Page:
Example:

nginx_upstream: app

ports (required)

The host port numbers you want to use to direct traffic to your application. Typically there would be exactly 2 here, but you are allowed to specify more than 2, and if you specify more then they'll be used in sequence. Also see container_port.

Example:

ports: [3000,3001]

docker_opts (optional)

Extra parameters you want to pass to docker run. This will be split on space characters before being passed as multiple arguments.

Example:

docker_opts: "--device=/dev/snd:/dev/snd"

grace_period (optional)

A number of seconds to sleep between the new container becoming healthy and stopping the old container. This is to allow for completion of long-running requests that are still being handled by the old container.

If this field is not present, then no sleep will occur.

Example:

grace_period: 30

health_sleep (optional)

A number of seconds to sleep before considering the new container healthy. If used in combination with health_url, then this will sleep after the URL starts returning 200.

If this field is not present, then no sleep will occur.

Example:

health_sleep: 5

health_url (optional)

The URL on your application to request to find out whether the application is healthy. Only when this URL starts returning a 200 status code will the nginx config be updated.

If this field is not present, then the health check will be skipped.

Example:

health_url: /

nginx_opts (optional)

Extra parameters you want to pass to nginx -s reload. This will be split on space characters before being passed as multiple arguments.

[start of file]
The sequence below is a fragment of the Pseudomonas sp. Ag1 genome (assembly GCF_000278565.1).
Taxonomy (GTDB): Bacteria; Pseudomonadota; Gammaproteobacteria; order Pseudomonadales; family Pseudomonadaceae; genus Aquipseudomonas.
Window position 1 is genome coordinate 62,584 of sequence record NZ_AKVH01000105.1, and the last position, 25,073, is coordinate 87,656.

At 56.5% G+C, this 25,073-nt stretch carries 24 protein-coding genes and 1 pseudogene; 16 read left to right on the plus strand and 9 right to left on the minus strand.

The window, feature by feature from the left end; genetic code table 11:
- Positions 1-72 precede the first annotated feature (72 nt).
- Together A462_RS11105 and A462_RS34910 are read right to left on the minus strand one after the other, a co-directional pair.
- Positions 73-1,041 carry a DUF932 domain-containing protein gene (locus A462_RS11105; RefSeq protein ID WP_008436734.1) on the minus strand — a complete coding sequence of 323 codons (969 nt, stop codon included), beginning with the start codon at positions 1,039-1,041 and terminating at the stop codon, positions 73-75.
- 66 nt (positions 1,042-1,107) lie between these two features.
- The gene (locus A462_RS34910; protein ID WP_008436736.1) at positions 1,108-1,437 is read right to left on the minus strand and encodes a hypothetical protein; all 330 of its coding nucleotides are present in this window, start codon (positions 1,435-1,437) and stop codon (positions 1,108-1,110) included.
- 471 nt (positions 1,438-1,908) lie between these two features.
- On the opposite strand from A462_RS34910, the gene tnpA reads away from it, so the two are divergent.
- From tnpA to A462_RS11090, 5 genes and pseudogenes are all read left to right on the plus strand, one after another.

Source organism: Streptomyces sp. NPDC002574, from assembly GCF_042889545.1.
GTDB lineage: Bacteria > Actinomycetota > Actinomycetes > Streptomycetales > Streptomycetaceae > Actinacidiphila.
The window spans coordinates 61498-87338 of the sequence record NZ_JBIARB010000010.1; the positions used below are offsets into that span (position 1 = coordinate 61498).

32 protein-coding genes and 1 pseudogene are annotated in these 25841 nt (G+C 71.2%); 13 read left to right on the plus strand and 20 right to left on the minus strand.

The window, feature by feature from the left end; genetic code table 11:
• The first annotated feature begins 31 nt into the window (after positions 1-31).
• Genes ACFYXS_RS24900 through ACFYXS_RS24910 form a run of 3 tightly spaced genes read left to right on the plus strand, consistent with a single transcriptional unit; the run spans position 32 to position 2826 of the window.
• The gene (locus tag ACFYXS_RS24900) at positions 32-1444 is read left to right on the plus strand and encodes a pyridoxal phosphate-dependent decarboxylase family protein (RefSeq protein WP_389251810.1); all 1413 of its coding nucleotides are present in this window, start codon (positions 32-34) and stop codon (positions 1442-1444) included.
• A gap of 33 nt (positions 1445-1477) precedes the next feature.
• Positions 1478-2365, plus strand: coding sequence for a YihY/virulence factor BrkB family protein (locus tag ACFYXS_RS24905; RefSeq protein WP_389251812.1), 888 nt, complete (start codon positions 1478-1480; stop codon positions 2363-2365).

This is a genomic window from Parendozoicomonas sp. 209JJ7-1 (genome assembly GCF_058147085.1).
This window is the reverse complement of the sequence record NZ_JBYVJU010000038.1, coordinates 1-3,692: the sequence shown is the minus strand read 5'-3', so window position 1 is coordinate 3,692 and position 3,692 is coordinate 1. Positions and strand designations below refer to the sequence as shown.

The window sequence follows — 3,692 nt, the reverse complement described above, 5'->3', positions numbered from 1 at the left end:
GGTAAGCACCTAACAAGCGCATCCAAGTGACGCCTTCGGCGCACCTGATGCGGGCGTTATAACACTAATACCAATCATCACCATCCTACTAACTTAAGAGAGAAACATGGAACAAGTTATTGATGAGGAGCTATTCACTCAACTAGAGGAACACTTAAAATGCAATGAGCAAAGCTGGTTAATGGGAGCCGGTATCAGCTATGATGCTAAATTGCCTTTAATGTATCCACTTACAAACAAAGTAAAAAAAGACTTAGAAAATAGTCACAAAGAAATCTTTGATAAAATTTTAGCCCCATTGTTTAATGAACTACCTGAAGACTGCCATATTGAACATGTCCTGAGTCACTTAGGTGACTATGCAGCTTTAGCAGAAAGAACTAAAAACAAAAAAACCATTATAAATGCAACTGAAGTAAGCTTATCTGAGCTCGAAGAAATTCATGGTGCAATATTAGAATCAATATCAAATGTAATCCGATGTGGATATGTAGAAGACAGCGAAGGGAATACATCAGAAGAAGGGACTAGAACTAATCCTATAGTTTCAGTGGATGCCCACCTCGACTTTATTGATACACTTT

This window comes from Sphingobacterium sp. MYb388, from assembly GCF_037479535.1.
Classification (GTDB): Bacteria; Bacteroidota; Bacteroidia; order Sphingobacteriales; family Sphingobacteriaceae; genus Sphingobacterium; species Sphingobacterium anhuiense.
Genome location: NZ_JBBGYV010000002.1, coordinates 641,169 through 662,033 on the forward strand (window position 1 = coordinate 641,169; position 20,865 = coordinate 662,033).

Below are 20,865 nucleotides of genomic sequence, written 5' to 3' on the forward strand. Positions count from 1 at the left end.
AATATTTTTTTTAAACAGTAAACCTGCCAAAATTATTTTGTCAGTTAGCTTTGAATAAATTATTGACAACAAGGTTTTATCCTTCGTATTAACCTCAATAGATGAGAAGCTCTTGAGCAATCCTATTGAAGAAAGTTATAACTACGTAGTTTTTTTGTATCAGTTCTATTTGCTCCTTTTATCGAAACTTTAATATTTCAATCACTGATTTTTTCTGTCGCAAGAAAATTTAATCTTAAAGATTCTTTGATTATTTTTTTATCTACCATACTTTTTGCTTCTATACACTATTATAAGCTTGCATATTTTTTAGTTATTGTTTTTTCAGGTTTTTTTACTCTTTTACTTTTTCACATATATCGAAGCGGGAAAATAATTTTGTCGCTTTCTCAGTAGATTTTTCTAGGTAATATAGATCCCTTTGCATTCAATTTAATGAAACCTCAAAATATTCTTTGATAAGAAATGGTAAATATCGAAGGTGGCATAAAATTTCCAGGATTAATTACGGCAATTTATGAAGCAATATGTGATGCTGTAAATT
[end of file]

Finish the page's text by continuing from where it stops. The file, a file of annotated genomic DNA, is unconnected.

Example:

nginx_opts: "-p ."

nginx_reload_cmd (optional)

Command to run to reload nginx. If this is used then nginx_opts will be ignored.

Example:

nginx_reload_cmd: "systemctl reload nginx"

Caveats

It operates Docker by running docker run ... etc. rather than using the API.

It assumes your upstream directive looks basically like this:

upstream app {
    server 127.0.0.1:3000;
}

In particular, it is currently hard-coded to require "127.0.0.1:" before the port number.

If it gets stuck in a situation where the running container and the nginx config do not match (for example it bailed out partway through a previous attempt), you need to manually fix that before it will work.

Future improvements

We'd want to support the use case where nginx is running inside docker and forwarding traffic to changing container names with a fixed port number, instead of always 127.0.0.1 with changing port numbers.

We'd possibly want to copy the docker config of the existing container instead of having to put everything in docker_opts, using something like https://github.com/lavie/runlike

It should perhaps be packaged as a Docker image that you then connect to your nginx config and docker socket, and perform a hot-deployment with:

$ docker run --rm -v ngindock.yaml:/ngindock.yaml -v /etc/nginx/conf.d/app.conf:/nginx.conf -v /var/run/docker.sock:/var/run/docker.sock ngindock

Should probably have automated testing.

Contact

Ngindock is developed by James Stanley. You can email me on james@incoherency.co.uk or read my blog at https://incoherency.co.uk/.

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Zero-downtime Docker container deployments with nginx.